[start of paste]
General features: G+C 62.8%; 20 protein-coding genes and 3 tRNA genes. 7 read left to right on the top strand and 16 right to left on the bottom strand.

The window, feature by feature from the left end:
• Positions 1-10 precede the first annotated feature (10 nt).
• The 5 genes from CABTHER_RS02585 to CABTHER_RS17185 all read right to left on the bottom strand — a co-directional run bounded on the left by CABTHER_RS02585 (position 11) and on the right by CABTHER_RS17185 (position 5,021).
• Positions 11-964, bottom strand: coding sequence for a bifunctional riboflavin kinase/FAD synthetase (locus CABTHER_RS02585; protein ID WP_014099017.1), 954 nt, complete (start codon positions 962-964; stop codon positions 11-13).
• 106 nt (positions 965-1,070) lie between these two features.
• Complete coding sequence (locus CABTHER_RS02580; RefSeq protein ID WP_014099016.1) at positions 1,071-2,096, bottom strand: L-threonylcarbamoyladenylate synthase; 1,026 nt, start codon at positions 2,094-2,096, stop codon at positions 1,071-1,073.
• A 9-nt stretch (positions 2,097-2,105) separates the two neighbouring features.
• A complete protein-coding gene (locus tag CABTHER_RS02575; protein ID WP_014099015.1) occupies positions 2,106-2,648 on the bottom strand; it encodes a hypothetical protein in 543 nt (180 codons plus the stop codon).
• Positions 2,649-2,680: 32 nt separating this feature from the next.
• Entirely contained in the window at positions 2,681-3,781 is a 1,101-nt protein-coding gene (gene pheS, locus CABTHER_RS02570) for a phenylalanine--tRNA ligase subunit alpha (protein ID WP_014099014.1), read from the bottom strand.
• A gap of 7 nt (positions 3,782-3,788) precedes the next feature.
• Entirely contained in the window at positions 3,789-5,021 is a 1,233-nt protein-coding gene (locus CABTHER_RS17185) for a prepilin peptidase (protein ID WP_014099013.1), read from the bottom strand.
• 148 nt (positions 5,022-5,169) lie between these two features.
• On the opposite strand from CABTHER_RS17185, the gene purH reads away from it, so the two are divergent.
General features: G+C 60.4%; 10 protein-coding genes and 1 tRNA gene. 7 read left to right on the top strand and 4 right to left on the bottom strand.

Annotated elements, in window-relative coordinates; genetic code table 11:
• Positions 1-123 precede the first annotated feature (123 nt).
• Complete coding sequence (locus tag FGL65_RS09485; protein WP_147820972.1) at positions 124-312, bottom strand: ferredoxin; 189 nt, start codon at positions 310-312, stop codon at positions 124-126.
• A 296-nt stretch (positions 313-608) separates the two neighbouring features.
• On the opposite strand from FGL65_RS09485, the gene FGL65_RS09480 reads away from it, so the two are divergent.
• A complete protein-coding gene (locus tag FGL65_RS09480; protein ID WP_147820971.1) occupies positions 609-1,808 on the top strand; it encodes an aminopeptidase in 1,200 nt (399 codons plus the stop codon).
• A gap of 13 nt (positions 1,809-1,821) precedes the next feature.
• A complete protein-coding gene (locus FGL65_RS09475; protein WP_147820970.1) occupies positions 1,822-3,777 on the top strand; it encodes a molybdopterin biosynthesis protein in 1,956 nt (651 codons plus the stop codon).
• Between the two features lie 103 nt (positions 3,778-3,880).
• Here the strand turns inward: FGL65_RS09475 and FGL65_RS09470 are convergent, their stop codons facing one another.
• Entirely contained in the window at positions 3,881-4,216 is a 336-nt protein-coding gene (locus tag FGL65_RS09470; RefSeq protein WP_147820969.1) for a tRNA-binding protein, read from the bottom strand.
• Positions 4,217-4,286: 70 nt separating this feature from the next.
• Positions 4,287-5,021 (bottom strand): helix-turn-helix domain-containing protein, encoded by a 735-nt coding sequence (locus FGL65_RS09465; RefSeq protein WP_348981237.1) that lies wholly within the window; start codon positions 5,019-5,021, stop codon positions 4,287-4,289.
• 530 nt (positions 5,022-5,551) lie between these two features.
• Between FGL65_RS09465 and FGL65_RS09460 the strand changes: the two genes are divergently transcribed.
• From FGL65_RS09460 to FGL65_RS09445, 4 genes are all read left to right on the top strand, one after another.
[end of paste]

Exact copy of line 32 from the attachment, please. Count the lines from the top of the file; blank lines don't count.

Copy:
• From FGL65_RS09460 to FGL65_RS09445, 4 genes are all read left to right on the top strand, one after another.